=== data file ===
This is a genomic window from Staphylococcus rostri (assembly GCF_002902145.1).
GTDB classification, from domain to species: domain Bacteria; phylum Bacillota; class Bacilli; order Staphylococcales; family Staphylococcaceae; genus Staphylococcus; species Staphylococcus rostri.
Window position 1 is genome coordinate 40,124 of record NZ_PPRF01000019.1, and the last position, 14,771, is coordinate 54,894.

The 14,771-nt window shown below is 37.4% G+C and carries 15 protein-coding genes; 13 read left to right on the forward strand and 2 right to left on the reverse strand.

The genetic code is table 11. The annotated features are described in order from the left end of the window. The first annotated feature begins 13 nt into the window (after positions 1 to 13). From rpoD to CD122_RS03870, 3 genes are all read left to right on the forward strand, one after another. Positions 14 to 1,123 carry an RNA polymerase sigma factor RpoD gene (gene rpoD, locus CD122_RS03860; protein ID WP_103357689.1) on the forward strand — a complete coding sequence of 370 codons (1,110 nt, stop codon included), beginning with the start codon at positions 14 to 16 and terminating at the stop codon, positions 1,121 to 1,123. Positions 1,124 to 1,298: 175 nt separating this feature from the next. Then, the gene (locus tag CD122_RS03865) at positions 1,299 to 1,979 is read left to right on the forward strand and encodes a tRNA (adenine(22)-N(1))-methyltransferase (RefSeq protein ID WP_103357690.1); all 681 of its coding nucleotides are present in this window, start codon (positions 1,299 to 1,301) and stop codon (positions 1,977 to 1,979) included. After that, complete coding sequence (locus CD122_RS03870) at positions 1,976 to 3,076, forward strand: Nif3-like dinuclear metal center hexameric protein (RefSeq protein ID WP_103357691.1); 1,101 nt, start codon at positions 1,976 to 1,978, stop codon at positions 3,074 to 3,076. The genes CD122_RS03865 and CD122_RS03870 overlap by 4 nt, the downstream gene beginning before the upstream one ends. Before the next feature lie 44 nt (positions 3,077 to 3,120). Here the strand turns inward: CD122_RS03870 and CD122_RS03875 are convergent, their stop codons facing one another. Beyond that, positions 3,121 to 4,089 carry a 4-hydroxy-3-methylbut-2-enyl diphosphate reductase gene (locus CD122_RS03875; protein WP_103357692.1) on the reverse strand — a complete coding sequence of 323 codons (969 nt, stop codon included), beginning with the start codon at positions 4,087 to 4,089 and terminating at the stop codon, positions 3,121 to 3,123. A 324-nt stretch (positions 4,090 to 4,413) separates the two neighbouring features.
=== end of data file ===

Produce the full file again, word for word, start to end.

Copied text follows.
This is a genomic window from Staphylococcus rostri (assembly GCF_002902145.1).
GTDB classification, from domain to species: domain Bacteria; phylum Bacillota; class Bacilli; order Staphylococcales; family Staphylococcaceae; genus Staphylococcus; species Staphylococcus rostri.
Window position 1 is genome coordinate 40,124 of record NZ_PPRF01000019.1, and the last position, 14,771, is coordinate 54,894.

The 14,771-nt window shown below is 37.4% G+C and carries 15 protein-coding genes; 13 read left to right on the forward strand and 2 right to left on the reverse strand.

The genetic code is table 11. The annotated features are described in order from the left end of the window. The first annotated feature begins 13 nt into the window (after positions 1 to 13). From rpoD to CD122_RS03870, 3 genes are all read left to right on the forward strand, one after another. Positions 14 to 1,123 carry an RNA polymerase sigma factor RpoD gene (gene rpoD, locus CD122_RS03860; protein ID WP_103357689.1) on the forward strand — a complete coding sequence of 370 codons (1,110 nt, stop codon included), beginning with the start codon at positions 14 to 16 and terminating at the stop codon, positions 1,121 to 1,123. Positions 1,124 to 1,298: 175 nt separating this feature from the next. Then, the gene (locus tag CD122_RS03865) at positions 1,299 to 1,979 is read left to right on the forward strand and encodes a tRNA (adenine(22)-N(1))-methyltransferase (RefSeq protein ID WP_103357690.1); all 681 of its coding nucleotides are present in this window, start codon (positions 1,299 to 1,301) and stop codon (positions 1,977 to 1,979) included. After that, complete coding sequence (locus CD122_RS03870) at positions 1,976 to 3,076, forward strand: Nif3-like dinuclear metal center hexameric protein (RefSeq protein ID WP_103357691.1); 1,101 nt, start codon at positions 1,976 to 1,978, stop codon at positions 3,074 to 3,076. The genes CD122_RS03865 and CD122_RS03870 overlap by 4 nt, the downstream gene beginning before the upstream one ends. Before the next feature lie 44 nt (positions 3,077 to 3,120). Here the strand turns inward: CD122_RS03870 and CD122_RS03875 are convergent, their stop codons facing one another. Beyond that, positions 3,121 to 4,089 carry a 4-hydroxy-3-methylbut-2-enyl diphosphate reductase gene (locus CD122_RS03875; protein WP_103357692.1) on the reverse strand — a complete coding sequence of 323 codons (969 nt, stop codon included), beginning with the start codon at positions 4,087 to 4,089 and terminating at the stop codon, positions 3,121 to 3,123. A 324-nt stretch (positions 4,090 to 4,413) separates the two neighbouring features.